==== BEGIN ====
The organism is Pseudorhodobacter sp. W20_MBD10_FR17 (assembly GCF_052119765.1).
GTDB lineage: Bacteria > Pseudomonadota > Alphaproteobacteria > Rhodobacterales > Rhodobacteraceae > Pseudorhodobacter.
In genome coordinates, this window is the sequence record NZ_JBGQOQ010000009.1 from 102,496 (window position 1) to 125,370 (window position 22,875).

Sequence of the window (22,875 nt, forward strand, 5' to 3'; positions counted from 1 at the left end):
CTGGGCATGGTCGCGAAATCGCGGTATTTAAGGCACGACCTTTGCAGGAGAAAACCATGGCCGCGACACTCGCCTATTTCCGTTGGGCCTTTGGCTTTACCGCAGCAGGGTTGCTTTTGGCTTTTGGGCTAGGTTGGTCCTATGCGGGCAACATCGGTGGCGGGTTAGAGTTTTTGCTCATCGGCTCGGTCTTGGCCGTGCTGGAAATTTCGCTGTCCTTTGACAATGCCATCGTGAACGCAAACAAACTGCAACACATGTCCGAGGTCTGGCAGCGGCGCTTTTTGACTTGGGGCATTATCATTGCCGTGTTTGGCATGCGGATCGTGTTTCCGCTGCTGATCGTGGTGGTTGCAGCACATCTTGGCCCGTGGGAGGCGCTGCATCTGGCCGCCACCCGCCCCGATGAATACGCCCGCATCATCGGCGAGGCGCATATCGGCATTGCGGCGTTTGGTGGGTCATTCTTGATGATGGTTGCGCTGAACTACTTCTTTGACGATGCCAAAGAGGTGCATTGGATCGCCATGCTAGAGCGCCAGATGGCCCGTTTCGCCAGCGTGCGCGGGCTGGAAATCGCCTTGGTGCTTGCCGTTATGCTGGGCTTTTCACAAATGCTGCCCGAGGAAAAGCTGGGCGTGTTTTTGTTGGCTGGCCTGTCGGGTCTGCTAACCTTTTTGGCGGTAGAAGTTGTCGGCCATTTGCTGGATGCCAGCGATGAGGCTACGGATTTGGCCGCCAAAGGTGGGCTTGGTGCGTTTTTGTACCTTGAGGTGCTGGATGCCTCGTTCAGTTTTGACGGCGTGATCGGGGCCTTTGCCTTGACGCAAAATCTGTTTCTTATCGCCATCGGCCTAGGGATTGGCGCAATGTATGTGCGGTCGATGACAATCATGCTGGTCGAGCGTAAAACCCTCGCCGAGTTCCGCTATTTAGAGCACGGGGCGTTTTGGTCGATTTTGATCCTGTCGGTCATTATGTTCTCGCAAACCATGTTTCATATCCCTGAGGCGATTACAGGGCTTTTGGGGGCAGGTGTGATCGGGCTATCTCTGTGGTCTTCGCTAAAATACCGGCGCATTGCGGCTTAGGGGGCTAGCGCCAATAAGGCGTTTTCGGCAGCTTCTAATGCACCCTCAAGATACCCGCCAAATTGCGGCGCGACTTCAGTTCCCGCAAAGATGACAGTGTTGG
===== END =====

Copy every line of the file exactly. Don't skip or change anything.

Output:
The organism is Pseudorhodobacter sp. W20_MBD10_FR17 (assembly GCF_052119765.1).
GTDB lineage: Bacteria > Pseudomonadota > Alphaproteobacteria > Rhodobacterales > Rhodobacteraceae > Pseudorhodobacter.
In genome coordinates, this window is the sequence record NZ_JBGQOQ010000009.1 from 102,496 (window position 1) to 125,370 (window position 22,875).

Sequence of the window (22,875 nt, forward strand, 5' to 3'; positions counted from 1 at the left end):
CTGGGCATGGTCGCGAAATCGCGGTATTTAAGGCACGACCTTTGCAGGAGAAAACCATGGCCGCGACACTCGCCTATTTCCGTTGGGCCTTTGGCTTTACCGCAGCAGGGTTGCTTTTGGCTTTTGGGCTAGGTTGGTCCTATGCGGGCAACATCGGTGGCGGGTTAGAGTTTTTGCTCATCGGCTCGGTCTTGGCCGTGCTGGAAATTTCGCTGTCCTTTGACAATGCCATCGTGAACGCAAACAAACTGCAACACATGTCCGAGGTCTGGCAGCGGCGCTTTTTGACTTGGGGCATTATCATTGCCGTGTTTGGCATGCGGATCGTGTTTCCGCTGCTGATCGTGGTGGTTGCAGCACATCTTGGCCCGTGGGAGGCGCTGCATCTGGCCGCCACCCGCCCCGATGAATACGCCCGCATCATCGGCGAGGCGCATATCGGCATTGCGGCGTTTGGTGGGTCATTCTTGATGATGGTTGCGCTGAACTACTTCTTTGACGATGCCAAAGAGGTGCATTGGATCGCCATGCTAGAGCGCCAGATGGCCCGTTTCGCCAGCGTGCGCGGGCTGGAAATCGCCTTGGTGCTTGCCGTTATGCTGGGCTTTTCACAAATGCTGCCCGAGGAAAAGCTGGGCGTGTTTTTGTTGGCTGGCCTGTCGGGTCTGCTAACCTTTTTGGCGGTAGAAGTTGTCGGCCATTTGCTGGATGCCAGCGATGAGGCTACGGATTTGGCCGCCAAAGGTGGGCTTGGTGCGTTTTTGTACCTTGAGGTGCTGGATGCCTCGTTCAGTTTTGACGGCGTGATCGGGGCCTTTGCCTTGACGCAAAATCTGTTTCTTATCGCCATCGGCCTAGGGATTGGCGCAATGTATGTGCGGTCGATGACAATCATGCTGGTCGAGCGTAAAACCCTCGCCGAGTTCCGCTATTTAGAGCACGGGGCGTTTTGGTCGATTTTGATCCTGTCGGTCATTATGTTCTCGCAAACCATGTTTCATATCCCTGAGGCGATTACAGGGCTTTTGGGGGCAGGTGTGATCGGGCTATCTCTGTGGTCTTCGCTAAAATACCGGCGCATTGCGGCTTAGGGGGCTAGCGCCAATAAGGCGTTTTCGGCAGCTTCTAATGCACCCTCAAGATACCCGCCAAATTGCGGCGCGACTTCAGTTCCCGCAAAGATGACAGTGTTGG